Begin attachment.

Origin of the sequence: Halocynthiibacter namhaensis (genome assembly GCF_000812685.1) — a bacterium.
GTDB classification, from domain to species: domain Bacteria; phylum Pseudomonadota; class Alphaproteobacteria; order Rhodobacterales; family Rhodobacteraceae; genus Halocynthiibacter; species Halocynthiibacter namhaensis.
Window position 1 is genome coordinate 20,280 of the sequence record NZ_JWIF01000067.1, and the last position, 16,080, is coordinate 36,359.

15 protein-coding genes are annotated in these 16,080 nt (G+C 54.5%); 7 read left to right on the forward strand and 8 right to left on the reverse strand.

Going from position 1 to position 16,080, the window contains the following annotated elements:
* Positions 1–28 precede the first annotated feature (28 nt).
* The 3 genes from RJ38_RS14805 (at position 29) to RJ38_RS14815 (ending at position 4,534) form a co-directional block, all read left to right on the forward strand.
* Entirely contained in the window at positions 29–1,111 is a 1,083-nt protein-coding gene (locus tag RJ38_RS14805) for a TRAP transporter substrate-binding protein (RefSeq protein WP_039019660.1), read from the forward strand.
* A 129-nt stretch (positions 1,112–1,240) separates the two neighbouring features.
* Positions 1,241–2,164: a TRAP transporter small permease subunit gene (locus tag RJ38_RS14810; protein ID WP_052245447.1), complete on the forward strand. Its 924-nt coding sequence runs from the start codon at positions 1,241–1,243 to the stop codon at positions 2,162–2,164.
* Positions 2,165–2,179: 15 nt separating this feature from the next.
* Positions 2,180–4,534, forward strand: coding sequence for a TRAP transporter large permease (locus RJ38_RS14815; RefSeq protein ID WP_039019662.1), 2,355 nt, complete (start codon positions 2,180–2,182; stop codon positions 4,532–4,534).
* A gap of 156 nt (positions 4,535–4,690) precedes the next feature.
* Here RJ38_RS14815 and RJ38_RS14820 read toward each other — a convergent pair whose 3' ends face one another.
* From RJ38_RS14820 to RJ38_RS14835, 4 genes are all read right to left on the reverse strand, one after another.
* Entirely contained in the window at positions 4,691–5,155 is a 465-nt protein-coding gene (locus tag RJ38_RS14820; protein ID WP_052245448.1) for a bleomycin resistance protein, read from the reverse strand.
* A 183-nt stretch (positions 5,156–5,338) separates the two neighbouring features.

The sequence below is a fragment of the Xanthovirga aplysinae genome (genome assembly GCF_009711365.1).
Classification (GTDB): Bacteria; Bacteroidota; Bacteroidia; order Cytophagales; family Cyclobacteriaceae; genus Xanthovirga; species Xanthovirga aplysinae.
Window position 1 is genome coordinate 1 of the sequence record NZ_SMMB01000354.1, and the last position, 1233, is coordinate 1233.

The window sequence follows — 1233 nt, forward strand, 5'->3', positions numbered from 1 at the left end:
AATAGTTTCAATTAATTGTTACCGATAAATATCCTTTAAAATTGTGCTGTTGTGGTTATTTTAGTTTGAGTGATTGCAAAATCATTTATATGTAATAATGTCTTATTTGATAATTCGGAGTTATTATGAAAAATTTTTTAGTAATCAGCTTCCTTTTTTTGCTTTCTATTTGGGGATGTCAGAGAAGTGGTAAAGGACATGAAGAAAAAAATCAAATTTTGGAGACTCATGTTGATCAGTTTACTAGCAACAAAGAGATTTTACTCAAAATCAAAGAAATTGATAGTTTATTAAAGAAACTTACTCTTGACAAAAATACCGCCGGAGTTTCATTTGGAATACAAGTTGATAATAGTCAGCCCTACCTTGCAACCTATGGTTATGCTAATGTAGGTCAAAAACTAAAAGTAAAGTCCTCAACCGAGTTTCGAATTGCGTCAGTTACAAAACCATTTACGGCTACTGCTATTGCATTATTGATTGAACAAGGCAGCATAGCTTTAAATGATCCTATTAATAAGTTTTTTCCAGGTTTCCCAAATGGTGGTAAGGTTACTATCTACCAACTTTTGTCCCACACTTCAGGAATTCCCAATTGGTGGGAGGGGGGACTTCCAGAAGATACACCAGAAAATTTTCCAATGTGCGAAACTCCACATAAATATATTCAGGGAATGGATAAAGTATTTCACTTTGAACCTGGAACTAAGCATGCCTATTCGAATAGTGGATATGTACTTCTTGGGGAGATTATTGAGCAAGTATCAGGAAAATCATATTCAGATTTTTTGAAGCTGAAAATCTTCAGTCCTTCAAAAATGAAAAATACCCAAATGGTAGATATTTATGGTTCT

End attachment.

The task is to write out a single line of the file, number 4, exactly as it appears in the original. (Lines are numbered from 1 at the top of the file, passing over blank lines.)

15 protein-coding genes are annotated in these 16,080 nt (G+C 54.5%); 7 read left to right on the forward strand and 8 right to left on the reverse strand.